So where are those “rainbow” linings promised in the title? When COVID hit, although I may have been a sorry sight for my colleagues in Zoom meetings, we rolled up our sweatshirt sleeves and, overnight, found another way. We found other ways for working parents to visit our schools without needing to have “the talk” with their boss about a couple of dozen missed meetings. We found ways for families new to the independent school community to take a peek at our schools from the comfort of their own Zoom meeting instead of visiting schools set on campuses that look like colleges and can feel elitist and intimidating. We found a way for parents to send us videos of their five-year-old in pajamas drawing a person and counting out household objects—just one set of short videos they could send to all of the schools they applied to.
To our surprise, the benefits weren’t limited to saving people time and minimizing stress and missed work. At our school, we actually found that there were ways that our connections with families were enriched. Virtual events with small-group breakout rooms allowed families to hear about what really mattered to them and not what mattered to the guy who asked the first question at a crowded event in the gymnasium. Instead, prospective families found themselves in intimate zoom rooms with current parents, teachers, and alums who could address their specific questions. For example, they could explore what it felt like to be working or middle class at a school with such a high price tag, or how their daughter would find her voice and confidence in a STEAM program. Parents were able to see the school on their own time and in an engaging way through faculty, curriculum, and campus videos of their choosing. Our admission team agreed that the virtual interviews with parents were just as illuminating and personal as when we walked down the hall to pick them up from our lobby. Never did we ever imagine that this would be true.
And, it wasn’t just my school that saw upsides. Although we are fortunate to have a delightfully collaborative group of admission directors in the Bay Area, the level of collegiality here was next level. Our Bay Area Directors of Admission group locked arms with upwards of 75 schools agreeing to share an early childhood video assessment, which we miraculously co-created and agreed on in just a few months. In one fell swoop, we erased separation anxiety for the kids and scheduling and “off day” performance fears for the parents. And did I mention eliminating five to seven school visits depending on individual school requirements?
As it turns out, the Bay Area admission community does not have a corner on the collegiality market. In fact, our consortium got the idea to create a video assessment from groups in Massachusetts and Connecticut that bravely made the leap in the spring—just a couple of months into the pandemic. After twenty years in the admission field in the San Francisco Bay Area, I’ve never felt more respect for or affinity with admission colleagues in North Carolina, Tennessee, Massachusetts, or Connecticut. Our amazing national professional organizations like NAIS, EMA, AISAP, ISM, and INDEX served as resources, cheerleaders, even therapists, by hosting sessions for us to swap stories and share ideas about how we would make events work and fill our pipelines. Not once was there an iota of competition or the urge to hold cards close to the vest. We had the same challenges and with Zoom and flash surveys becoming ubiquitous in a blink, we also had the ability to connect and to connect often about our failed attempts and occasional wins.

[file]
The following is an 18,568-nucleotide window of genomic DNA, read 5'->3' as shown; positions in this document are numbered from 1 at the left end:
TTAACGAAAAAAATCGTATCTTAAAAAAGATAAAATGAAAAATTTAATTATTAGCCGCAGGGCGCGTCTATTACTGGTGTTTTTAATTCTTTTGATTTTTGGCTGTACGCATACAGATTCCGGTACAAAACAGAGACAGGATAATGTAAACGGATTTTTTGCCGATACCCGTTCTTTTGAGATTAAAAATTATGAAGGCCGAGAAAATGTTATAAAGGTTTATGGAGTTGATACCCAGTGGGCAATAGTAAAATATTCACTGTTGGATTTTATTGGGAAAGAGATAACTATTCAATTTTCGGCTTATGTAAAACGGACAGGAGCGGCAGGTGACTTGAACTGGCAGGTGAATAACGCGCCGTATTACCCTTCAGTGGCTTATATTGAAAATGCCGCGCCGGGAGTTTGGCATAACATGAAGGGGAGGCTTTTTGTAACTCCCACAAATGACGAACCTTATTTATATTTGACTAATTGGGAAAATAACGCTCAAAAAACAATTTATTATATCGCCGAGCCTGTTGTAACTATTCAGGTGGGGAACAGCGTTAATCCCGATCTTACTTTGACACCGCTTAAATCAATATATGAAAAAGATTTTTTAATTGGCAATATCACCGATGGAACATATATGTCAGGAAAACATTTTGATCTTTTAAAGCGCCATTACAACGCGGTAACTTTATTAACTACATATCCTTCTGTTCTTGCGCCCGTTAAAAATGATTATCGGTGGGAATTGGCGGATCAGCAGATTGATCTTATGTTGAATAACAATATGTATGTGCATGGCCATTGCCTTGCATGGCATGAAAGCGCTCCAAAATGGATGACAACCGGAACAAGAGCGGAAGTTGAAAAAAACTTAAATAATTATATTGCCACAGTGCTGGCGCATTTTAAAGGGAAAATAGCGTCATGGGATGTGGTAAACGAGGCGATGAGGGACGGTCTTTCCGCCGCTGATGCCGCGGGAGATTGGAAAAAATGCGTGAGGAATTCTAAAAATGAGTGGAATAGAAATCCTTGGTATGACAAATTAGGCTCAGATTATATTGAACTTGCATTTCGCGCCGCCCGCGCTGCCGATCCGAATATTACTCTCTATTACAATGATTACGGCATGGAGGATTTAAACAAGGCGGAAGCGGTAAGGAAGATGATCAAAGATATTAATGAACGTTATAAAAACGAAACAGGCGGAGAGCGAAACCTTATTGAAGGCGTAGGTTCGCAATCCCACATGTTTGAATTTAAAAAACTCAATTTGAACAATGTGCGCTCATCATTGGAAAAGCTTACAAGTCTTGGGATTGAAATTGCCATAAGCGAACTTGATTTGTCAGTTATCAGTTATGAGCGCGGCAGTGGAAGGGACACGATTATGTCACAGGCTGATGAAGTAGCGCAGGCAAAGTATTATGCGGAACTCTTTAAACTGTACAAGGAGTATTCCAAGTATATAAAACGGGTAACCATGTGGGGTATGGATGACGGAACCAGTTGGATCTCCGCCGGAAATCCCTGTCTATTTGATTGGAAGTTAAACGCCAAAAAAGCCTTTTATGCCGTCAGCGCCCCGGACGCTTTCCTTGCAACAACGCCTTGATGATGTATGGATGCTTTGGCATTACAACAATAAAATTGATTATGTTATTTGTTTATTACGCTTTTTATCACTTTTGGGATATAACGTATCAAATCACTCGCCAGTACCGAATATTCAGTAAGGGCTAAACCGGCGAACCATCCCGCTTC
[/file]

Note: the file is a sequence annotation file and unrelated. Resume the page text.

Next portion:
As I look back at this year, a personal “rainbow lining” is that I am even prouder to be part of this profession. I’m proud of myself and every time I think about how proud I am of the admission team at our school, I am reduced to tears. So, no regrets for not doing something sooner. I just hope we can take these lessons and envision a post-COVID admission world where we don’t need to get out the Febreze to live with our requirements anymore.
Let me be clear. There are far more things we miss about being in-person than we like about being remote. Yet it’s fascinating that it took a global pandemic for the admission profession to break the glass on the “emergency box,” take a good look at our practices, and find a more humane way to approach what we ask of parents. As one of my fellow admission directors, Tara Boland, at Cathedral School for Boys recently wrote, “We are up against well-intentioned and long-held practices, many of which had very good reasons for existing. But this is a great time to question why we approach admissions the way we do, and not be afraid to edit and even throw out some of our practices.”
Next season, I hope admission offices can safely open again, and maybe we will even use name tags and serve coffee as families tour our campuses with students learning in classrooms and our amazing faculty teaching in-person. But I also hope to see a full complement of video and virtual tours, shared screenings, options for Zoom interviews, and especially intimate virtual evening events that don’t require parents to scramble for babysitters and feel pressured to push to the front of the room to shake my hand. If we know that “the process” and its associated steps and barriers exclude families we want to attract, it seems foolish, even irresponsible not to heed the lessons we’ve learned. If making independent schools accessible to a wider range of families is a “rainbow lining” that materializes out of this doozy of a year, then ultimately, I hope we can all take a few breaths and agree that this experience changed our profession, and changed it for the better.